What if?

Carly fell asleep quickly, holding my hand. My heart breaks, and all too often, when I hear the tone of voice or the rude hostility parents impose on the children they supposedly love. Clearly, most of the actual behavior we call parenting is not love. Most of what we call schooling is not love either. Comparison and competition is not love. Stuff isn’t love. The commercial exploitation of children and of childhood nearly every parent and child experience with commercial media and technology is not love. That doesn’t leave much time for love - does it?

What if it were love that the child experiences as the cornerstone, the safe place, home base, the guiding polestar of their development every day?

What if you and I were always mindful of every child’s brilliance, as is all life in all its forms? The world would change on the spot.

unconditional love

You give us hope...

In each age there are a few voices that rise up and shout with passion and insight. David Chamberlain comes to mind, Ashley Montagu, James Prescott, Jean Liedloff, of course Joseph Chilton Pearce, Suzanne Arms, Bev Bos, Ina May Gaskin, and there are others. These rare individuals awaken and inspire in us a resonate passion and insight. They give us hope.

Returning to our senses

Bev Bos noted, “Experience isn’t the best teacher, experience is the only teacher.” I was sharing with Barbora, a bright twentyish lass from the Czech Republic, how the nuclear family, mother-father-children living in isolation, emerged as the extended family, still relatively intact in her culture, collapsed, a phenomenon that happened abruptly, within ten or fifteen years after World War II in the US.

Can you feel our hearts singing?

I find it challenging to keep current with Carly’s explosive development, three years and two months young and counting. Recall, 700 neurons per second, each connecting with thousands of others is the rate of brain growth the early years – 700 every second. Astonishing is the word I often use. Head turning.

ages and stages

Almost Three

language development
imagination and play

Mad Moments

Carly sat in the dry riverbed scratching an imagined icon in the sand with a stick. “It is getting late and I need to go back home,” I said twice. “No,” she said in her bossy-mean way. “OK, by-by,” I said and continued walking up the dirt path until I was out of sight where I sat in the shade and waited.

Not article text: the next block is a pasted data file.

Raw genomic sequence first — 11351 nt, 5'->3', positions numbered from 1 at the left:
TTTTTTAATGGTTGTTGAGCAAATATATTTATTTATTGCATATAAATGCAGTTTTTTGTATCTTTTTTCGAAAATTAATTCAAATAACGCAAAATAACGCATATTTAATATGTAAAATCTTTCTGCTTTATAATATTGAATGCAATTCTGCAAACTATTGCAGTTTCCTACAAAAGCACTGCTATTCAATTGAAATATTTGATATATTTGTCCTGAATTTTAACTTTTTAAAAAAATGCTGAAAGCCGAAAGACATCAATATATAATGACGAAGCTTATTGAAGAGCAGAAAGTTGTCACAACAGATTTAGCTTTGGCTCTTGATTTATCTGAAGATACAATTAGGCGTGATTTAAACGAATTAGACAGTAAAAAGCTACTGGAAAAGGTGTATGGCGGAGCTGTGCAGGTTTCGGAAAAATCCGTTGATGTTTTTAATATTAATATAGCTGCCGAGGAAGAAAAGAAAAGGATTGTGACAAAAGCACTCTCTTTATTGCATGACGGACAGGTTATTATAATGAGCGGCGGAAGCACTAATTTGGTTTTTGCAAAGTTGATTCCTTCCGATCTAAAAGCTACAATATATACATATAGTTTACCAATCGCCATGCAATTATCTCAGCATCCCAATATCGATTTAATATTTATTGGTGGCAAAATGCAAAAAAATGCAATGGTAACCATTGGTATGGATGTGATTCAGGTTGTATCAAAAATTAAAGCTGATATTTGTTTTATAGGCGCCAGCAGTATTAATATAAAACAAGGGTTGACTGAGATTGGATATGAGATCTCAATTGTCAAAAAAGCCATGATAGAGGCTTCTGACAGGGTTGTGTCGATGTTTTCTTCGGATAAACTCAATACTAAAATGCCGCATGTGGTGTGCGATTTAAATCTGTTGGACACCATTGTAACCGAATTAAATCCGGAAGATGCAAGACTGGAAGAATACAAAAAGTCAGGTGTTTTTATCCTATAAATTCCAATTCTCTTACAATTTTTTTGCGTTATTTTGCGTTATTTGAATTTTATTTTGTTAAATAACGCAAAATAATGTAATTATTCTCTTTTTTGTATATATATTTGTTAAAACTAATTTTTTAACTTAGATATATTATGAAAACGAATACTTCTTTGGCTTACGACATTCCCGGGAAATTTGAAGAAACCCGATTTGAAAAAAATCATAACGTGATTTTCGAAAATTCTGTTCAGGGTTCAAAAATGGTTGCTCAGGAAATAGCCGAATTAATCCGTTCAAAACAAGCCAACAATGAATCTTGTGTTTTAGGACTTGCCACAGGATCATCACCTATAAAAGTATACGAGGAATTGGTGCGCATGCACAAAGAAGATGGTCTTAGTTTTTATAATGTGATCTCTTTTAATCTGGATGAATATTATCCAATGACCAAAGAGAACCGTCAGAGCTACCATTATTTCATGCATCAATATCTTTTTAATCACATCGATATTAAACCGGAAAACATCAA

How dare they?

For reasons only she knows, as we were slipping on her pajamas, Carly stopped. She wiggled free and ran naked to the closet where her shoes lay waiting. I, of course, being focused on preparing for bed, interpreted her escape as just that, a creative diversion to keep play going as long as possible. Play isn’t an activity. Play is a state of being, a unique quality of attention and relationship to whatever is happening at the moment. From her play perspective, sleeping is like dying. Who wants to do that? I explain, as best I can, that if we don’t sleep and just keep playing, we will all get tired and then grumpy and then we won’t have fun anymore. So, it is important to get lots of sleep so we can wake up fresh and keep playing. But that is another story.


Home Base

The player steps up to home base. While at the plate, he or she is perfectly safe. From this position of safety they swing the bat and hopefully hit the ball. The moment they leave home base, they are at risk. They run to first base avoiding being tagged. The goal is to make it back to home base where nothing bad can happen. I, and everyone else who cares for Carly, is that home base, the safe place where nothing bad can happen, except when we are not.

basic trust

What Are You Doing?

It is a privilege to be Carly’s friend and guide. She is obviously not an honored guest, a celebrity or foreign dignitary, but she deserves being treated like one, with that same heightened level of care, empathy and respect. To do so takes time and attention. Being present is increasingly rare today. The earth is spinning at more or less the same speed, but inside we humans, psychologically, the world is not the same at all. Ten years ago, in 2007, we crossed a tipping point. Human consciousness was jump started into exponential acceleration. Most now carry a mobile computer in their pocket or handbag that buzzes, beeps, and flashes pictures, grabbing our attention, 24/7. Every time it does, we become less attentive, less present, less sensitive to what is taking place here and now, in and between ourselves and our honored guests. Imagine being deep in the Congo and discovering that your guide is oblivious to what is happening, standing there, enchanted, staring at the palm of his hand. “Wake up,” you say! “Be here now!” That is what loving and caring for Carly does. She wakes me up.